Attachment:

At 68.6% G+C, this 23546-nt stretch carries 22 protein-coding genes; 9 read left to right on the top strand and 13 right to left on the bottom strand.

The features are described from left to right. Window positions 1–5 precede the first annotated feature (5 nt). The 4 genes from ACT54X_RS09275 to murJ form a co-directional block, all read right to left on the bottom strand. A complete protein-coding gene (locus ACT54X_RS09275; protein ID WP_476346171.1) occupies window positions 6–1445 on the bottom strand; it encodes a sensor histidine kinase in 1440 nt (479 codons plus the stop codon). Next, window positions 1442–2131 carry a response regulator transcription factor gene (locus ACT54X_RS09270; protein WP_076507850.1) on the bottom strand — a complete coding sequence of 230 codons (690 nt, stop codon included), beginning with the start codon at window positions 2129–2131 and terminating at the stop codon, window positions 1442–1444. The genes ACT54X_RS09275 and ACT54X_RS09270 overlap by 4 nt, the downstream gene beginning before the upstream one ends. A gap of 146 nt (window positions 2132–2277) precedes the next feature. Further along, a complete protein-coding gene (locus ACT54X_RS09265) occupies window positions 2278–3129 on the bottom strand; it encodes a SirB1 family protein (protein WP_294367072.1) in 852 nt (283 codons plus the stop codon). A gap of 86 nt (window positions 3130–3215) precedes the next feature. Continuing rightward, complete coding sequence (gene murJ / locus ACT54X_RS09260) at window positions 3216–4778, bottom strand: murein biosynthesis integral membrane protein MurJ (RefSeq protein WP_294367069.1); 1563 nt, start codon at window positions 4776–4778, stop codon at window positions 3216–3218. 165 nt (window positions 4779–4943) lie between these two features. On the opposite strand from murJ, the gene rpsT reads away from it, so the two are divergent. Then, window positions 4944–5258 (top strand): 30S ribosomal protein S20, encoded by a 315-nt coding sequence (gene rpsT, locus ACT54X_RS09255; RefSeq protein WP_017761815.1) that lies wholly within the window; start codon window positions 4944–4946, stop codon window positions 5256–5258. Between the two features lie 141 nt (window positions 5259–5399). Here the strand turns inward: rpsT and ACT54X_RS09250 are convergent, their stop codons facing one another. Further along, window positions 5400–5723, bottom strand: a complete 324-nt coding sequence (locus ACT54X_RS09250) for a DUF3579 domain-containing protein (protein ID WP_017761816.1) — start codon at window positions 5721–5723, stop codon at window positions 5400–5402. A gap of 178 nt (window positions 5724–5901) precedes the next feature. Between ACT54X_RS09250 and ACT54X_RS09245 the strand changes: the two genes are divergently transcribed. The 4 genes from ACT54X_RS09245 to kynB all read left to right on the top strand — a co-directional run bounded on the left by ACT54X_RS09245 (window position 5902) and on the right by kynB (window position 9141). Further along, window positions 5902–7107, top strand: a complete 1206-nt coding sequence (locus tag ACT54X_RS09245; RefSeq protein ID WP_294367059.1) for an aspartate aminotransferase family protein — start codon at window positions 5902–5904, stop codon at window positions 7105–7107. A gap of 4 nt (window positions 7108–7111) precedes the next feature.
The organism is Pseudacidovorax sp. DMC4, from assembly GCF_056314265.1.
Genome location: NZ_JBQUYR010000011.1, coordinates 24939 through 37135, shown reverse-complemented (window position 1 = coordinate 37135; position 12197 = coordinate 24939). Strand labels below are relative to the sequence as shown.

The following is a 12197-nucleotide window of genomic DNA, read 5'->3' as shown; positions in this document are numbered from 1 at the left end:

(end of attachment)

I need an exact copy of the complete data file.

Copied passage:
At 68.6% G+C, this 23546-nt stretch carries 22 protein-coding genes; 9 read left to right on the top strand and 13 right to left on the bottom strand.

The features are described from left to right. Window positions 1–5 precede the first annotated feature (5 nt). The 4 genes from ACT54X_RS09275 to murJ form a co-directional block, all read right to left on the bottom strand. A complete protein-coding gene (locus ACT54X_RS09275; protein ID WP_476346171.1) occupies window positions 6–1445 on the bottom strand; it encodes a sensor histidine kinase in 1440 nt (479 codons plus the stop codon). Next, window positions 1442–2131 carry a response regulator transcription factor gene (locus ACT54X_RS09270; protein WP_076507850.1) on the bottom strand — a complete coding sequence of 230 codons (690 nt, stop codon included), beginning with the start codon at window positions 2129–2131 and terminating at the stop codon, window positions 1442–1444. The genes ACT54X_RS09275 and ACT54X_RS09270 overlap by 4 nt, the downstream gene beginning before the upstream one ends. A gap of 146 nt (window positions 2132–2277) precedes the next feature. Further along, a complete protein-coding gene (locus ACT54X_RS09265) occupies window positions 2278–3129 on the bottom strand; it encodes a SirB1 family protein (protein WP_294367072.1) in 852 nt (283 codons plus the stop codon). A gap of 86 nt (window positions 3130–3215) precedes the next feature. Continuing rightward, complete coding sequence (gene murJ / locus ACT54X_RS09260) at window positions 3216–4778, bottom strand: murein biosynthesis integral membrane protein MurJ (RefSeq protein WP_294367069.1); 1563 nt, start codon at window positions 4776–4778, stop codon at window positions 3216–3218. 165 nt (window positions 4779–4943) lie between these two features. On the opposite strand from murJ, the gene rpsT reads away from it, so the two are divergent. Then, window positions 4944–5258 (top strand): 30S ribosomal protein S20, encoded by a 315-nt coding sequence (gene rpsT, locus ACT54X_RS09255; RefSeq protein WP_017761815.1) that lies wholly within the window; start codon window positions 4944–4946, stop codon window positions 5256–5258. Between the two features lie 141 nt (window positions 5259–5399). Here the strand turns inward: rpsT and ACT54X_RS09250 are convergent, their stop codons facing one another. Further along, window positions 5400–5723, bottom strand: a complete 324-nt coding sequence (locus ACT54X_RS09250) for a DUF3579 domain-containing protein (protein ID WP_017761816.1) — start codon at window positions 5721–5723, stop codon at window positions 5400–5402. A gap of 178 nt (window positions 5724–5901) precedes the next feature. Between ACT54X_RS09250 and ACT54X_RS09245 the strand changes: the two genes are divergently transcribed. The 4 genes from ACT54X_RS09245 to kynB all read left to right on the top strand — a co-directional run bounded on the left by ACT54X_RS09245 (window position 5902) and on the right by kynB (window position 9141). Further along, window positions 5902–7107, top strand: a complete 1206-nt coding sequence (locus tag ACT54X_RS09245; RefSeq protein ID WP_294367059.1) for an aspartate aminotransferase family protein — start codon at window positions 5902–5904, stop codon at window positions 7105–7107. A gap of 4 nt (window positions 7108–7111) precedes the next feature.
The organism is Pseudacidovorax sp. DMC4, from assembly GCF_056314265.1.
Genome location: NZ_JBQUYR010000011.1, coordinates 24939 through 37135, shown reverse-complemented (window position 1 = coordinate 37135; position 12197 = coordinate 24939). Strand labels below are relative to the sequence as shown.

The following is a 12197-nucleotide window of genomic DNA, read 5'->3' as shown; positions in this document are numbered from 1 at the left end: